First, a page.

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  • 16.05.2012


Salvaiciclisti Protesters in Rome Credit: Paper Blog

Italy’s Prime Minister has backed Italy’s bicycle advocates, demanding improved conditions for cyclists.

Mario Monti

The Times “Cycle Safe” Campaign in the UK is still going strong. In Italy, “Salvaiciclisti” is going crazy. It may have even eclipsed its sister campaign across the channel.

Tens of thousands Italians inspired by ‘Salvaiciclisti’ gathered in Rome last month demanding better conditions for cyclists. And now, the campaign has a new ally: Mario Monti, the Italian Prime Minister.

In a letter to campaigners on Monday, Monti wants to “improve the conditions of those who use the bicycle to move around in the city”.

And he’s right. Italy can do better. Some cities such Ferrara already have 27% of trips done by bike while other places like Rome are famous for clogged streets and dangerous roads. It’s just a matter of the right infrastructure, funding and political courage.

Italy’s National bicycle association Fiab has translated the letter below for ECF.

2012 is shaping up to be the year of the bicycle for Italy.

Before becoming Prime Minister I have been a passionate cyclist and a cycle tourist myself.

Even if I don’t have the opportunity now as in the past to cycle as I would like to, I know all the problems that those using the bicycle are confronted with, especially in big cities.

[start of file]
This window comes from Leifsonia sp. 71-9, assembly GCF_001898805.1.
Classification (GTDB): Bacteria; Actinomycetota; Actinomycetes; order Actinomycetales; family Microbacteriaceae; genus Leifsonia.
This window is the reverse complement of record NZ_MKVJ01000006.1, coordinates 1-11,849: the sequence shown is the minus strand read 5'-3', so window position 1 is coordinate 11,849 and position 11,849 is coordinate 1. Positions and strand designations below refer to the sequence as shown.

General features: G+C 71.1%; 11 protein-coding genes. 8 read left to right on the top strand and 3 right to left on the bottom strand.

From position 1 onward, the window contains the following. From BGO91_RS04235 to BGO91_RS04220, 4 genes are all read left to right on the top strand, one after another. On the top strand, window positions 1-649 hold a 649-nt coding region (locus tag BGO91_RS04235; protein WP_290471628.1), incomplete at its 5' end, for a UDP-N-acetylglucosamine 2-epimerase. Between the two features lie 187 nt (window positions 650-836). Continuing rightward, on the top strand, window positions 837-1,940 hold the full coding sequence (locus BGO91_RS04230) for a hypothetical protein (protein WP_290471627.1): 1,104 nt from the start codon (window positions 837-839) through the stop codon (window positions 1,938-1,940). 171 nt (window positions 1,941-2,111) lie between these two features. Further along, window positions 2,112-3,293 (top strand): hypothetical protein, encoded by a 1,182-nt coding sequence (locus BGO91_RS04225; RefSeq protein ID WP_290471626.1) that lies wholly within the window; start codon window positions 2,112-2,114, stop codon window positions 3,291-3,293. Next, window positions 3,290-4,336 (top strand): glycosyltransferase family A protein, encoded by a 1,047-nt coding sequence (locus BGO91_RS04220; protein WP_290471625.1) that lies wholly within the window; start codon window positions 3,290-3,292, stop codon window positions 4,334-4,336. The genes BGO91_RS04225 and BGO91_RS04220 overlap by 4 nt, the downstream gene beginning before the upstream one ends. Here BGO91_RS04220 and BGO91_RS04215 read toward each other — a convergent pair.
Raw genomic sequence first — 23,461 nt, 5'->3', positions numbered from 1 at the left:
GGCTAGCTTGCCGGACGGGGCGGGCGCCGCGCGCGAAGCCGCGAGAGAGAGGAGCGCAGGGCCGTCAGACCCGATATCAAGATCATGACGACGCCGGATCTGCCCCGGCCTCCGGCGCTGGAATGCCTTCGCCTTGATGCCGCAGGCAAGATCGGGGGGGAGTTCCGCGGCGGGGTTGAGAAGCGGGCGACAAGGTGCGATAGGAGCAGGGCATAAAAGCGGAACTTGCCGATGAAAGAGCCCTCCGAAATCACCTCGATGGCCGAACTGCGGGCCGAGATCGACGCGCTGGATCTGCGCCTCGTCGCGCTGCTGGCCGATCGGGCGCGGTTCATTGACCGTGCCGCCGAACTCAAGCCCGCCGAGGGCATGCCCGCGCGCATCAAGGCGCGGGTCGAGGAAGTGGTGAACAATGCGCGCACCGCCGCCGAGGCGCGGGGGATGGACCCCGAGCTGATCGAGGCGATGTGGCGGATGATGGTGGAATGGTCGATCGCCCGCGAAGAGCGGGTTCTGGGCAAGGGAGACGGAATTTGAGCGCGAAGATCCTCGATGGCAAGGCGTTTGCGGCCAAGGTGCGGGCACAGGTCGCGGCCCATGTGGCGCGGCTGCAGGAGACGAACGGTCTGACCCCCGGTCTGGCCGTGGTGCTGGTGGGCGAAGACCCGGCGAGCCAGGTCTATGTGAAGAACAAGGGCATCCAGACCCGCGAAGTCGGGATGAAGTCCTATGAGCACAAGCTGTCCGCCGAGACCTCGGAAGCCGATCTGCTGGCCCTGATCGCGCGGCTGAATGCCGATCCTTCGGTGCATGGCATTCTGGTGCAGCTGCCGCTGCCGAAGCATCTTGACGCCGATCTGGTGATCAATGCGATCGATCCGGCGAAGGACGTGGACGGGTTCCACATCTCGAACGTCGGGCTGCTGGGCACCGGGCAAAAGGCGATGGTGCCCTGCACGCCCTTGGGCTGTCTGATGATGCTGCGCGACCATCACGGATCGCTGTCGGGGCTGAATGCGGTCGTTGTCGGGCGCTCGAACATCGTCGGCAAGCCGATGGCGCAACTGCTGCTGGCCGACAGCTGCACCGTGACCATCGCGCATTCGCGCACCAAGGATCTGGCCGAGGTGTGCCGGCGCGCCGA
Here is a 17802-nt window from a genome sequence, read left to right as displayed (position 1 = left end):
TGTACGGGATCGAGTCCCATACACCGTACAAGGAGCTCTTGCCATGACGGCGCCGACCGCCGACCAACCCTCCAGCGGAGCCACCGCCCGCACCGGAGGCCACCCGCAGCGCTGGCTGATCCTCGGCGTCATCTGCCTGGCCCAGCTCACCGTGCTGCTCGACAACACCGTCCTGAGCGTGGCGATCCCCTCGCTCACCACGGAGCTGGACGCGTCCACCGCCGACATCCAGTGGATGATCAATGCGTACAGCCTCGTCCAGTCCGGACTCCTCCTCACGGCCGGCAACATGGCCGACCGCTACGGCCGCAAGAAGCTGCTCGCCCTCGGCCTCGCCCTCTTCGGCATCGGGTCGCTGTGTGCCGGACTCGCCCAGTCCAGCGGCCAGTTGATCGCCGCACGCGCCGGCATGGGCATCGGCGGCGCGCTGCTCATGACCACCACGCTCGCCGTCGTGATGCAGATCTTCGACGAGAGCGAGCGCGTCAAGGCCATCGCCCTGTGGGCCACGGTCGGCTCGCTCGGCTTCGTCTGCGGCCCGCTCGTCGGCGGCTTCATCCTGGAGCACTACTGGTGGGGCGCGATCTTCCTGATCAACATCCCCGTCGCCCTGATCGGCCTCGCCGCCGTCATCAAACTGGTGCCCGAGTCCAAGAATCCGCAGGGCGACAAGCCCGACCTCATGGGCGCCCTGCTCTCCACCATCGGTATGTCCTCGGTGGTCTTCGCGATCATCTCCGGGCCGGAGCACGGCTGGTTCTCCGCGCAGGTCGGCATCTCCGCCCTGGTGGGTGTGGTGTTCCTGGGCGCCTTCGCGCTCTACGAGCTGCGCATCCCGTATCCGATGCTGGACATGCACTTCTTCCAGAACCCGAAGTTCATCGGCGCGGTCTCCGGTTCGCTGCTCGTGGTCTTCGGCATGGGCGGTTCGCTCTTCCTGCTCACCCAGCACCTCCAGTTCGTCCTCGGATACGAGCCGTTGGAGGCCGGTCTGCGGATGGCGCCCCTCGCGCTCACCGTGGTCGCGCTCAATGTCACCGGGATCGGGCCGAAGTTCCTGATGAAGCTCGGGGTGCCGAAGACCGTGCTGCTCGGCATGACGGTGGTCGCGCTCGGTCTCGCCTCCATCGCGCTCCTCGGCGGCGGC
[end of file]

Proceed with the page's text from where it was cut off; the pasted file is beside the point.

The bicycle is an “intelligent” means of transport, both from the point of you of its environmental impact and on the economic level since it greatly reduces the costs of urban mobility, and last but not least for people’s health.

As already done  in Europe with the financing of several projects connected with cycle paths, in Italy too it’s necessary to give more attention to “soft mobility”. In this sense the government is engaged in favouring policies of sustainable mobility also with the objective of reducing road accidents which involve cyclists.

I’m aware that a lot still needs to be done. I encourage you to go on with your campaign and I’m tempted to say to go on cycling in order  to draw the attention to what can be done at all levels to improve the conditions of those who use the bicycle to move around in the city

Mario Monti, Presidente del Consiglio dei Ministri della Repubblica Italiana

About the Author

Julian Ferguson is the Communications Officer for the European Cyclists’ Federation. Originally hailing from Australia and a keen bicycle advocate, he plans one day to ride his bicycle from Brussels to Melbourne



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Last Updated May 16, 2012